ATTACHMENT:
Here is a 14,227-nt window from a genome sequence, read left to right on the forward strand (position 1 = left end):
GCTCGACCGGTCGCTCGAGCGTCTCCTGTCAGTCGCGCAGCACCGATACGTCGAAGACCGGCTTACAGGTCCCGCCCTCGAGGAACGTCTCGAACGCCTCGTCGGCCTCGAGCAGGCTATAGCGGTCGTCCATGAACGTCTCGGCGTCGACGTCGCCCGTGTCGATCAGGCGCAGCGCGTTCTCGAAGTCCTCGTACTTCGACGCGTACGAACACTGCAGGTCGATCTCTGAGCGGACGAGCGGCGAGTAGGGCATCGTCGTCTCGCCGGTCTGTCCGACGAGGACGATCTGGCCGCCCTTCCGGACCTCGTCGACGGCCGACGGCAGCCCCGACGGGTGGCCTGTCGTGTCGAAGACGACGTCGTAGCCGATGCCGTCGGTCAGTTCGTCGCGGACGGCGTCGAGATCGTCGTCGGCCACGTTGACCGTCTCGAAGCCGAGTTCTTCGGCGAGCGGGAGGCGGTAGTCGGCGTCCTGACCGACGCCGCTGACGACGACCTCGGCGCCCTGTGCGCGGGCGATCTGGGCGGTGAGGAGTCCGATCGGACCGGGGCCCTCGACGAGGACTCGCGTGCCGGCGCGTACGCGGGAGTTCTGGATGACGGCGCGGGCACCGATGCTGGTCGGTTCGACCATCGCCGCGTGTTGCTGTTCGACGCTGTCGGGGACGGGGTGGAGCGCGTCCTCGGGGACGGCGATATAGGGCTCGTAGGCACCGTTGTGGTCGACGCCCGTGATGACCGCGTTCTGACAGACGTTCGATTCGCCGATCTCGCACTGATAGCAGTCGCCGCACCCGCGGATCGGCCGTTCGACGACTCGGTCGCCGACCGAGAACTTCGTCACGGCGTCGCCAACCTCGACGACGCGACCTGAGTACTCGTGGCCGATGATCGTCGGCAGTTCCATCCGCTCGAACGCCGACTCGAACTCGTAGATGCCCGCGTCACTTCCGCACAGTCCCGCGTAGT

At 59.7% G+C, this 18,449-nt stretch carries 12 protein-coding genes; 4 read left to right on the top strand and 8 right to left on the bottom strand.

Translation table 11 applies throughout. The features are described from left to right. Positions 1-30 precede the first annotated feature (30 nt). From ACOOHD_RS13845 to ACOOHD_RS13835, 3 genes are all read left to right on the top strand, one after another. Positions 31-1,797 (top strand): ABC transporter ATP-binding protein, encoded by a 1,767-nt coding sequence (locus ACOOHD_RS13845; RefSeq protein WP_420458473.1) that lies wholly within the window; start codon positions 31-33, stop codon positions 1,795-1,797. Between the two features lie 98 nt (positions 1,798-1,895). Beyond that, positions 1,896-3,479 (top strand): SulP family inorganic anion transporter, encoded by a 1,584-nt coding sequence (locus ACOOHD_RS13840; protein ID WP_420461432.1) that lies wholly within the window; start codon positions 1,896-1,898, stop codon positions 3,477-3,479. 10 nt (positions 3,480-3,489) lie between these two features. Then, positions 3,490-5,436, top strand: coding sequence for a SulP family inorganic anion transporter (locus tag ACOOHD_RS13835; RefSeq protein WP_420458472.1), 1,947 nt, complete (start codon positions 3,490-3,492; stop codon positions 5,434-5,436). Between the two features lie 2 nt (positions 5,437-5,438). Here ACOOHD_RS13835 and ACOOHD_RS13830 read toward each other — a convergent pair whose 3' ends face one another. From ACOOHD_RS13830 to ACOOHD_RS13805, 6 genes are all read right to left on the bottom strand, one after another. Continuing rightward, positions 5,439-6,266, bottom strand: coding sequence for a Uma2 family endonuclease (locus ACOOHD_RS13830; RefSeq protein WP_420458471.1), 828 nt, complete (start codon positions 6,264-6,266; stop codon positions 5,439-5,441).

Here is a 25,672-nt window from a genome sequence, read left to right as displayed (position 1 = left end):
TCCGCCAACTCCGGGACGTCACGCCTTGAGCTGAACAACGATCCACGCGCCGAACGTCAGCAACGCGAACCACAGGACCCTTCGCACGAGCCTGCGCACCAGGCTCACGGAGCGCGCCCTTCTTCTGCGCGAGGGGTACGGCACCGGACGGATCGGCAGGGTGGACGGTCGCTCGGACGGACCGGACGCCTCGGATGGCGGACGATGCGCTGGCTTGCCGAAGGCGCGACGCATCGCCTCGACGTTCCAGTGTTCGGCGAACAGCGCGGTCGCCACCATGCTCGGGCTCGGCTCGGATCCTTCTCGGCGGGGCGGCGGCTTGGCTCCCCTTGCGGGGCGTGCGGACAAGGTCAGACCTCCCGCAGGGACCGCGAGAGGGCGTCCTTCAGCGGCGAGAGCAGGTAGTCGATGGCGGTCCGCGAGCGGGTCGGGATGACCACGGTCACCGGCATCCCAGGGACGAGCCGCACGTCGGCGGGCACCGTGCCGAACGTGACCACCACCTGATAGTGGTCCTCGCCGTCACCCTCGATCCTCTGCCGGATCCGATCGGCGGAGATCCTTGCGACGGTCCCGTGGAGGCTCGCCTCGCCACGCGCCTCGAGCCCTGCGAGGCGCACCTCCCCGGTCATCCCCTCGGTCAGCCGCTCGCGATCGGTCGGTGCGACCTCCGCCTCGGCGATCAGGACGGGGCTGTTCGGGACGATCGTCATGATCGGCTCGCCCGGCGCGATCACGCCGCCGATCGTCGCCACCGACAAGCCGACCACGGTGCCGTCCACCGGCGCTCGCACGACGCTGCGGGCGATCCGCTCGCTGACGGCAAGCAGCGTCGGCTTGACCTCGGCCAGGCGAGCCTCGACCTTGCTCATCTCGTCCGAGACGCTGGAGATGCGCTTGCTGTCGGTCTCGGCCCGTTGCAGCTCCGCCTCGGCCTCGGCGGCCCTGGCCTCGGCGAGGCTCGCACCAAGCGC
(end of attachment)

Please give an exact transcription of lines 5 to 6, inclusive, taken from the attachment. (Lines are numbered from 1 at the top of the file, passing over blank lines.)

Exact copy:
Here is a 25,672-nt window from a genome sequence, read left to right as displayed (position 1 = left end):
TCCGCCAACTCCGGGACGTCACGCCTTGAGCTGAACAACGATCCACGCGCCGAACGTCAGCAACGCGAACCACAGGACCCTTCGCACGAGCCTGCGCACCAGGCTCACGGAGCGCGCCCTTCTTCTGCGCGAGGGGTACGGCACCGGACGGATCGGCAGGGTGGACGGTCGCTCGGACGGACCGGACGCCTCGGATGGCGGACGATGCGCTGGCTTGCCGAAGGCGCGACGCATCGCCTCGACGTTCCAGTGTTCGGCGAACAGCGCGGTCGCCACCATGCTCGGGCTCGGCTCGGATCCTTCTCGGCGGGGCGGCGGCTTGGCTCCCCTTGCGGGGCGTGCGGACAAGGTCAGACCTCCCGCAGGGACCGCGAGAGGGCGTCCTTCAGCGGCGAGAGCAGGTAGTCGATGGCGGTCCGCGAGCGGGTCGGGATGACCACGGTCACCGGCATCCCAGGGACGAGCCGCACGTCGGCGGGCACCGTGCCGAACGTGACCACCACCTGATAGTGGTCCTCGCCGTCACCCTCGATCCTCTGCCGGATCCGATCGGCGGAGATCCTTGCGACGGTCCCGTGGAGGCTCGCCTCGCCACGCGCCTCGAGCCCTGCGAGGCGCACCTCCCCGGTCATCCCCTCGGTCAGCCGCTCGCGATCGGTCGGTGCGACCTCCGCCTCGGCGATCAGGACGGGGCTGTTCGGGACGATCGTCATGATCGGCTCGCCCGGCGCGATCACGCCGCCGATCGTCGCCACCGACAAGCCGACCACGGTGCCGTCCACCGGCGCTCGCACGACGCTGCGGGCGATCCGCTCGCTGACGGCAAGCAGCGTCGGCTTGACCTCGGCCAGGCGAGCCTCGACCTTGCTCATCTCGTCCGAGACGCTGGAGATGCGCTTGCTGTCGGTCTCGGCCCGTTGCAGCTCCGCCTCGGCCTCGGCGGCCCTGGCCTCGGCGAGGCTCGCACCAAGCGC